We may think of movement in terms of muscle and whole animal movement. However, at the microscopic level, there are movements that are equally dramatic, and arguably more important for life. These cellular and intracellular movements serve a variety of function in all organisms. In this short 3 day module, I will try to include a range of organisms from bacteria, fungi, vertebrate cells, and a sampling of the diversity of functions of cellular and intracellular movement.
My goals in this module are to:
The organisms. The organisms I will show are: bacteria, slime mold, algae, protozoa, and cells from fish scales. The criteria for the organisms I use are: be inexpensive, easy to grow and maintain, relatively easy to manipulate so that students quickly feel confident in using them, and avoid the need to kill of vertebrates.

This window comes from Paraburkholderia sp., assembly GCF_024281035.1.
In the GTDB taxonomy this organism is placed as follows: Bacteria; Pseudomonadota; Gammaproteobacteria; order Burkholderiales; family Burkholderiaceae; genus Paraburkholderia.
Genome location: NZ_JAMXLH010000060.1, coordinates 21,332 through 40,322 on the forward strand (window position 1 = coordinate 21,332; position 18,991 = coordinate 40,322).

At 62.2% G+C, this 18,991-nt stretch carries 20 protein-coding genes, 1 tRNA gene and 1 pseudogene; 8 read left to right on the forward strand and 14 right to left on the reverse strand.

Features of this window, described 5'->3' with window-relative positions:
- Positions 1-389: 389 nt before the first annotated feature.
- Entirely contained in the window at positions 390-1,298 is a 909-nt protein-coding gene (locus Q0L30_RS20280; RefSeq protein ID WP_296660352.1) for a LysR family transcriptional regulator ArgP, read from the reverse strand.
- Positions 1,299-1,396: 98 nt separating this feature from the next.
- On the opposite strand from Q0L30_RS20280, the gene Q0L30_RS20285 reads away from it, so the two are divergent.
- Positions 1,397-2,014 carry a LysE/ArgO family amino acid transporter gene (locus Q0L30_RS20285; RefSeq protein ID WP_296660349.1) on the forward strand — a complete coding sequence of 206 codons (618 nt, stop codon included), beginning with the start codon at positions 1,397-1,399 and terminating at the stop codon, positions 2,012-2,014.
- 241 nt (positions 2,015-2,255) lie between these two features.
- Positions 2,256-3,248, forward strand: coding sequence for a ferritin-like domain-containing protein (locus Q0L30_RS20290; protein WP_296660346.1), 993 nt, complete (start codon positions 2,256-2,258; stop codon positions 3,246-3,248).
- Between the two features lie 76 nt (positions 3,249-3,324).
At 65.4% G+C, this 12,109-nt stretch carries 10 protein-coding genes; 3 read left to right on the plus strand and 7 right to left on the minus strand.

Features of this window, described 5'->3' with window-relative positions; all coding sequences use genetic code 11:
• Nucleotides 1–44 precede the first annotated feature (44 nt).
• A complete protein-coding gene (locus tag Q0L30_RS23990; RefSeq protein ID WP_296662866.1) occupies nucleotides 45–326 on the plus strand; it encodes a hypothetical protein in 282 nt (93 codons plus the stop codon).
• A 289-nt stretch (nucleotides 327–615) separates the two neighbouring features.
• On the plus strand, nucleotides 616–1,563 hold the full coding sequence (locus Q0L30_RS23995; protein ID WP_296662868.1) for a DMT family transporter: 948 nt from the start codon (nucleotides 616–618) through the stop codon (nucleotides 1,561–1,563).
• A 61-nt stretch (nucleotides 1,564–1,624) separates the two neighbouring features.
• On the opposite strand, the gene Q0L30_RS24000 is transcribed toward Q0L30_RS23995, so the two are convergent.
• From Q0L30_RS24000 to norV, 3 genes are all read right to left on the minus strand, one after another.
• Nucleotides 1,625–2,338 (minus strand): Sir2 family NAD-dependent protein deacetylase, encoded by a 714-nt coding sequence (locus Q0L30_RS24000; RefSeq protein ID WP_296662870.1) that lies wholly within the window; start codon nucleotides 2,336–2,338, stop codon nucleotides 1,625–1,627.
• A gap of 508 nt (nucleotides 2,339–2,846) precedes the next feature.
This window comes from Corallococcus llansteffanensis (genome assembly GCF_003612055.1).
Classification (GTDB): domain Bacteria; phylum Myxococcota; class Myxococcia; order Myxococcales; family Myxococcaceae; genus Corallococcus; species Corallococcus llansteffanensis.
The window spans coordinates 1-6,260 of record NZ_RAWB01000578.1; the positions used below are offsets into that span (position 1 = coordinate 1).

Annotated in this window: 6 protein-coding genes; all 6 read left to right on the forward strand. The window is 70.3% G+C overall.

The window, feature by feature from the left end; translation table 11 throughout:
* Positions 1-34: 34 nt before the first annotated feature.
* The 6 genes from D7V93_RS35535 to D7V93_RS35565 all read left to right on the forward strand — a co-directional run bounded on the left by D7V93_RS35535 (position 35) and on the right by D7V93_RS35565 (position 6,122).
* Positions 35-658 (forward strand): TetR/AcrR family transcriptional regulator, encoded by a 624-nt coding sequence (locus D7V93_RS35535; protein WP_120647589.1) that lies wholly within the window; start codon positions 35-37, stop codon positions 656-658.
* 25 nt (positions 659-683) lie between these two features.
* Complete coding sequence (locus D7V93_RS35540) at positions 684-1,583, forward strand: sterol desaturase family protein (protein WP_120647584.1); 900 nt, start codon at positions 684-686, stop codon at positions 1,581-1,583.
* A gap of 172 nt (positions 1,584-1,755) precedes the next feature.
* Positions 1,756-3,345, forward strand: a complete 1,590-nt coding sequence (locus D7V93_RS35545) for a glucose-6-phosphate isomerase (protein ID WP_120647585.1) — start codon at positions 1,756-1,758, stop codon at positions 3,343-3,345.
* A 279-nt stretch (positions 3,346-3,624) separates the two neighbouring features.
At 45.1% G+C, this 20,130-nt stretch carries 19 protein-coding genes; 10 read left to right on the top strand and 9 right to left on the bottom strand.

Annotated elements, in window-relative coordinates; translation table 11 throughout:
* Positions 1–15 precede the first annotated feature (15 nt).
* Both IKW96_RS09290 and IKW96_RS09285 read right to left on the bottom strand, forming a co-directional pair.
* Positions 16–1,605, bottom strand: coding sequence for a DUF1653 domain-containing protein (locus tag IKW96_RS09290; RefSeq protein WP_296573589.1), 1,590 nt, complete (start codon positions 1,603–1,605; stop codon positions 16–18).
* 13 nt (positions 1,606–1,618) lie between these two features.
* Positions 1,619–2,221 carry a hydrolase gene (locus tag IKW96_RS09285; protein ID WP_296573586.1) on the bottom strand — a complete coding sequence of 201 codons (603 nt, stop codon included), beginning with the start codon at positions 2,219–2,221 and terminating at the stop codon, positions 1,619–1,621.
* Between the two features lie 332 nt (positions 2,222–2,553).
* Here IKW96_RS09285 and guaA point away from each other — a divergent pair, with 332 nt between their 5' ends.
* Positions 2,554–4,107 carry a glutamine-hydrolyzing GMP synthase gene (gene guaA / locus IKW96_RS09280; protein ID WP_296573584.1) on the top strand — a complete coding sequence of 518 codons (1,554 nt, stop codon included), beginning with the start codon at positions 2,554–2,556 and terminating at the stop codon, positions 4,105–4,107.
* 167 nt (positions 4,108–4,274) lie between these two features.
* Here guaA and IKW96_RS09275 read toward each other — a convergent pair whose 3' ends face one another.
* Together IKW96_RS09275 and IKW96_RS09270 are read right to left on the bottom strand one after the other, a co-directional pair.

Relate the processes to human biology. The fact that we deal with organisms that are very distantly related to humans does NOT mean that the experiments need to be abstract or unconnected to human biology. In fact, I make a special point of emphasizing that very similar processes are important to human health and biology but it is a lot easier to study it in these cells than killing a rat and grinding up its liver or pithing a frog.
Fun experiments to show movement. The cellular processes we'll study are microscopic but nonetheless can be quite dramatic when they work, so I will point out key features to make the experiments work.
Student initiated inquiry. Once the basic experiments work, the students can design their own experiments within the framework of the basic experiment. Often, the students can then take "ownership" of the work, and do very good work.